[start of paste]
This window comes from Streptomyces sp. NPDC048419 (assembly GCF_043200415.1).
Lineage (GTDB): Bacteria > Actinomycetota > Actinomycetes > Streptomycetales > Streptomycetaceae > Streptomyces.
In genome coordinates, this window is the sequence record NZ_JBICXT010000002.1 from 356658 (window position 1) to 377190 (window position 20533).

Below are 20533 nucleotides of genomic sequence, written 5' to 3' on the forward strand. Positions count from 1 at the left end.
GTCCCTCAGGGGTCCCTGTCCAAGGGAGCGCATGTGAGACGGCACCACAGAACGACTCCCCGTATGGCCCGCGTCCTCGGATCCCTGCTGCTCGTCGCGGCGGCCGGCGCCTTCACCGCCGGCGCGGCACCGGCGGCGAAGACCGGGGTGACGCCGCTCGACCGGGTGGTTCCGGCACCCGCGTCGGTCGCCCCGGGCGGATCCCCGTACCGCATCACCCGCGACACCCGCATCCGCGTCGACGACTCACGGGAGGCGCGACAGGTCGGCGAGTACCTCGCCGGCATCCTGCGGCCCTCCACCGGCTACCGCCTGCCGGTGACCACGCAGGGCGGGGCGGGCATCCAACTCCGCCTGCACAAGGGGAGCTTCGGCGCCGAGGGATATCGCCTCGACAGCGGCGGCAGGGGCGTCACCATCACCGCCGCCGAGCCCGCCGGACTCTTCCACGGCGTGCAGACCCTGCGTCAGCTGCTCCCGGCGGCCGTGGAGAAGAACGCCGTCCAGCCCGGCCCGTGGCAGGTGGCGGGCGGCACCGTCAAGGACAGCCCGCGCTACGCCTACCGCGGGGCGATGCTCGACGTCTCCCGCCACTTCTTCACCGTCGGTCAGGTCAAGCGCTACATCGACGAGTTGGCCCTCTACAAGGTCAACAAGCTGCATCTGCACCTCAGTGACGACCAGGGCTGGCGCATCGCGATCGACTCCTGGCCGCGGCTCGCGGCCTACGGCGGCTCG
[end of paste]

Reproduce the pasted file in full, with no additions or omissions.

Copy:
This window comes from Streptomyces sp. NPDC048419 (assembly GCF_043200415.1).
Lineage (GTDB): Bacteria > Actinomycetota > Actinomycetes > Streptomycetales > Streptomycetaceae > Streptomyces.
In genome coordinates, this window is the sequence record NZ_JBICXT010000002.1 from 356658 (window position 1) to 377190 (window position 20533).

Below are 20533 nucleotides of genomic sequence, written 5' to 3' on the forward strand. Positions count from 1 at the left end.
GTCCCTCAGGGGTCCCTGTCCAAGGGAGCGCATGTGAGACGGCACCACAGAACGACTCCCCGTATGGCCCGCGTCCTCGGATCCCTGCTGCTCGTCGCGGCGGCCGGCGCCTTCACCGCCGGCGCGGCACCGGCGGCGAAGACCGGGGTGACGCCGCTCGACCGGGTGGTTCCGGCACCCGCGTCGGTCGCCCCGGGCGGATCCCCGTACCGCATCACCCGCGACACCCGCATCCGCGTCGACGACTCACGGGAGGCGCGACAGGTCGGCGAGTACCTCGCCGGCATCCTGCGGCCCTCCACCGGCTACCGCCTGCCGGTGACCACGCAGGGCGGGGCGGGCATCCAACTCCGCCTGCACAAGGGGAGCTTCGGCGCCGAGGGATATCGCCTCGACAGCGGCGGCAGGGGCGTCACCATCACCGCCGCCGAGCCCGCCGGACTCTTCCACGGCGTGCAGACCCTGCGTCAGCTGCTCCCGGCGGCCGTGGAGAAGAACGCCGTCCAGCCCGGCCCGTGGCAGGTGGCGGGCGGCACCGTCAAGGACAGCCCGCGCTACGCCTACCGCGGGGCGATGCTCGACGTCTCCCGCCACTTCTTCACCGTCGGTCAGGTCAAGCGCTACATCGACGAGTTGGCCCTCTACAAGGTCAACAAGCTGCATCTGCACCTCAGTGACGACCAGGGCTGGCGCATCGCGATCGACTCCTGGCCGCGGCTCGCGGCCTACGGCGGCTCG